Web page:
by Kyoko Hikawa
My rating: 3 of 5 stars
18 year Japanese student Noriko Takichi is transported to an alternate reality where she appears as “the awakening” the force that will awaken the destructive “sky demon”. Seers of the world are aware of her presence, and she must hide it in order to protect herself. Everyone is looking for her as the person who controls the “Sky demon” will control the world.
I give this series a high rating of 4 out of 5 stars. There are some serious flaws with the story and more particularly with the translation but it is still highly entertaining.
This is a typical Japanese girl transported to another world for some sacrificial/spiritual purpose where she is protected and loved by a powerful character (Izark) who usually is the key to the action; think “Vision of Escaflowne”, “Fushigi Yugi”, or “Red River”. Noriko fits the typical heroine profile of these series, a typical high school girl who tries her best, wanting to help, and finding the small things that she can do.
The most unique difference from other series of the genre is that Noriko can’t speak the language of this new world. In any other series I’ve read, the different language is explained away by “eating the food”, “kissing the guy”, or “obtaining a magical item”… or it isn’t explained at all. In this series however, she is unable to communicate — it is the first thing she can do to improve her situation — learn the language. I’m particularly impressed with Hikawa’s speech bubbles which help the reader to distinguish what language is being spoken when.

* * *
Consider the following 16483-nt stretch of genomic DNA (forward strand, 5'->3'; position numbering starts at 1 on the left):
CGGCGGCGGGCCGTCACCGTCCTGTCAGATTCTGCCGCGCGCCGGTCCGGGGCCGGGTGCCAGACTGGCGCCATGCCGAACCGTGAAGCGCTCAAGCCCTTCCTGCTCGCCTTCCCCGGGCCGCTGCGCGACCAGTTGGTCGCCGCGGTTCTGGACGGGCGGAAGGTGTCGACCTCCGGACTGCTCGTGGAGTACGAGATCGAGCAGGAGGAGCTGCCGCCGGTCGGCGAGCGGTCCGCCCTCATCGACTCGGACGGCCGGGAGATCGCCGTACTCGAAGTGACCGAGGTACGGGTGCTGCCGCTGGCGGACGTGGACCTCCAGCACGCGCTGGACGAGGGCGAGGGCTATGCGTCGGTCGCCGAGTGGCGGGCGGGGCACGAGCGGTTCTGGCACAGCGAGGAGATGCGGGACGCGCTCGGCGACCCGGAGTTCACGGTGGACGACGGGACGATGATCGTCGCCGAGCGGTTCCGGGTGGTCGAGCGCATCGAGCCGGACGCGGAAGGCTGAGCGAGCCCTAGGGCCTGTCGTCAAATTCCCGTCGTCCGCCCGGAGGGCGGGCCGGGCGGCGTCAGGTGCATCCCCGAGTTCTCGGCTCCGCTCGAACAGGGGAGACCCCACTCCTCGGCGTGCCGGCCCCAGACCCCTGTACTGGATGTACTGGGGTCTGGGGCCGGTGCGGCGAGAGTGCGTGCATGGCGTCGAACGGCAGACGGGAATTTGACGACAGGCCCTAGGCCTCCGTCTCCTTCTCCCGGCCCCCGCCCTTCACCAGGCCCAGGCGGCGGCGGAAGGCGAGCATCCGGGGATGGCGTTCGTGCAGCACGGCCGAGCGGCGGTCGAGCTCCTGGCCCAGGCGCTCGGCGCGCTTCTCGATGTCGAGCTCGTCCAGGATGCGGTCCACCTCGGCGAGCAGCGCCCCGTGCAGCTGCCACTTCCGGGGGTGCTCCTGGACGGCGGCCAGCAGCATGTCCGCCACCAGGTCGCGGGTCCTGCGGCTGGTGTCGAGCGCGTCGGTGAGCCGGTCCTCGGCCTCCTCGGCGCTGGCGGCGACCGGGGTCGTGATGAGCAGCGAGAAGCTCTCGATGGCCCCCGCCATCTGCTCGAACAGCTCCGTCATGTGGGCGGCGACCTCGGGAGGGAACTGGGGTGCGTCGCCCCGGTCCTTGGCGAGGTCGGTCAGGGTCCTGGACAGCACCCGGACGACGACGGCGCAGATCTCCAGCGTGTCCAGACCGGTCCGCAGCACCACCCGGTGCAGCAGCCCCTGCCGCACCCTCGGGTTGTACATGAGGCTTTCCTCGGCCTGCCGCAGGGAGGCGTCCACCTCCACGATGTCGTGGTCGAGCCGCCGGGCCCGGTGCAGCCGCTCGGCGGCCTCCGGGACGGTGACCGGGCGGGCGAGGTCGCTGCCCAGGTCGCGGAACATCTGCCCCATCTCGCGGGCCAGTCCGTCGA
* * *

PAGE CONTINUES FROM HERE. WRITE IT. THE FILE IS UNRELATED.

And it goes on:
The translation of this episode, and the series in general is a bit of a miss for me. It is an older series (which often explains poor translation planning). It has the feeling that whoever translated was more interested in getting a “direct” or accurate translation, rather than creating an adaptation that would be more fluid and understandable in English.
For example, when they (Noriko and Izark) come across the travelling merchant who was attacked by bandits, he is laying in the grass calling out “here, here”… 2 pages later when Izark hands him a bottle of water, the merchant says “koko” and Noriko says to herself, “oh, koko means water”. If you didn’t have some Japanese background, you might not get the connection between these two situations. Koko means Here. So, he wasn’t saying “here, here” he was saying “water, water”. It’s situations like these that take away from the flow of the story. And, if I hadn’t reread this series in succession I might have missed it.
And don’t get me started when Noriko uses the words “Hella fast” and “Hecka cool”. They are so out of place in this comic, it’s not even funny…